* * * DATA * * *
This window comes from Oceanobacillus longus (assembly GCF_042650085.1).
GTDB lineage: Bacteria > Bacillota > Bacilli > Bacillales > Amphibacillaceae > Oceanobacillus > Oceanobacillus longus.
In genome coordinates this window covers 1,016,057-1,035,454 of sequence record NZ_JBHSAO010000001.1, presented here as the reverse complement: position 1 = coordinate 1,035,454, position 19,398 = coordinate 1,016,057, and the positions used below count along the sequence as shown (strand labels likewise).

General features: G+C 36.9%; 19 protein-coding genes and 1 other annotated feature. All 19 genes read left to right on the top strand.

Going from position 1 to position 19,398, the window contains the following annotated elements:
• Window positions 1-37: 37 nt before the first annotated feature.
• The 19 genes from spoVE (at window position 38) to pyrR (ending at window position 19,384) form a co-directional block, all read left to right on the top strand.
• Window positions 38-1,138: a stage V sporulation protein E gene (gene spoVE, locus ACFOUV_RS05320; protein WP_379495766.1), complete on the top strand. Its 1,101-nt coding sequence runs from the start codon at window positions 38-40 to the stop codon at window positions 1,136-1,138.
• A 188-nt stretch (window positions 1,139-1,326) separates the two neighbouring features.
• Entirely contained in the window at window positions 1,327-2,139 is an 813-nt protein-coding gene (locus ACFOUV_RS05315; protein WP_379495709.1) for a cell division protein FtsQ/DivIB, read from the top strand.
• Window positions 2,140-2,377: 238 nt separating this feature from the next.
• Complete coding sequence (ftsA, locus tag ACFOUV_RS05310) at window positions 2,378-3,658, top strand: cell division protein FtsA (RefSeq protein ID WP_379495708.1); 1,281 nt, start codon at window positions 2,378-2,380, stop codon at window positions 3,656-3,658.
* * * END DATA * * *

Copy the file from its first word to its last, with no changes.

This window comes from Oceanobacillus longus (assembly GCF_042650085.1).
GTDB lineage: Bacteria > Bacillota > Bacilli > Bacillales > Amphibacillaceae > Oceanobacillus > Oceanobacillus longus.
In genome coordinates this window covers 1,016,057-1,035,454 of sequence record NZ_JBHSAO010000001.1, presented here as the reverse complement: position 1 = coordinate 1,035,454, position 19,398 = coordinate 1,016,057, and the positions used below count along the sequence as shown (strand labels likewise).

General features: G+C 36.9%; 19 protein-coding genes and 1 other annotated feature. All 19 genes read left to right on the top strand.

Going from position 1 to position 19,398, the window contains the following annotated elements:
• Window positions 1-37: 37 nt before the first annotated feature.
• The 19 genes from spoVE (at window position 38) to pyrR (ending at window position 19,384) form a co-directional block, all read left to right on the top strand.
• Window positions 38-1,138: a stage V sporulation protein E gene (gene spoVE, locus ACFOUV_RS05320; protein WP_379495766.1), complete on the top strand. Its 1,101-nt coding sequence runs from the start codon at window positions 38-40 to the stop codon at window positions 1,136-1,138.
• A 188-nt stretch (window positions 1,139-1,326) separates the two neighbouring features.
• Entirely contained in the window at window positions 1,327-2,139 is an 813-nt protein-coding gene (locus ACFOUV_RS05315; protein WP_379495709.1) for a cell division protein FtsQ/DivIB, read from the top strand.
• Window positions 2,140-2,377: 238 nt separating this feature from the next.
• Complete coding sequence (ftsA, locus tag ACFOUV_RS05310) at window positions 2,378-3,658, top strand: cell division protein FtsA (RefSeq protein ID WP_379495708.1); 1,281 nt, start codon at window positions 2,378-2,380, stop codon at window positions 3,656-3,658.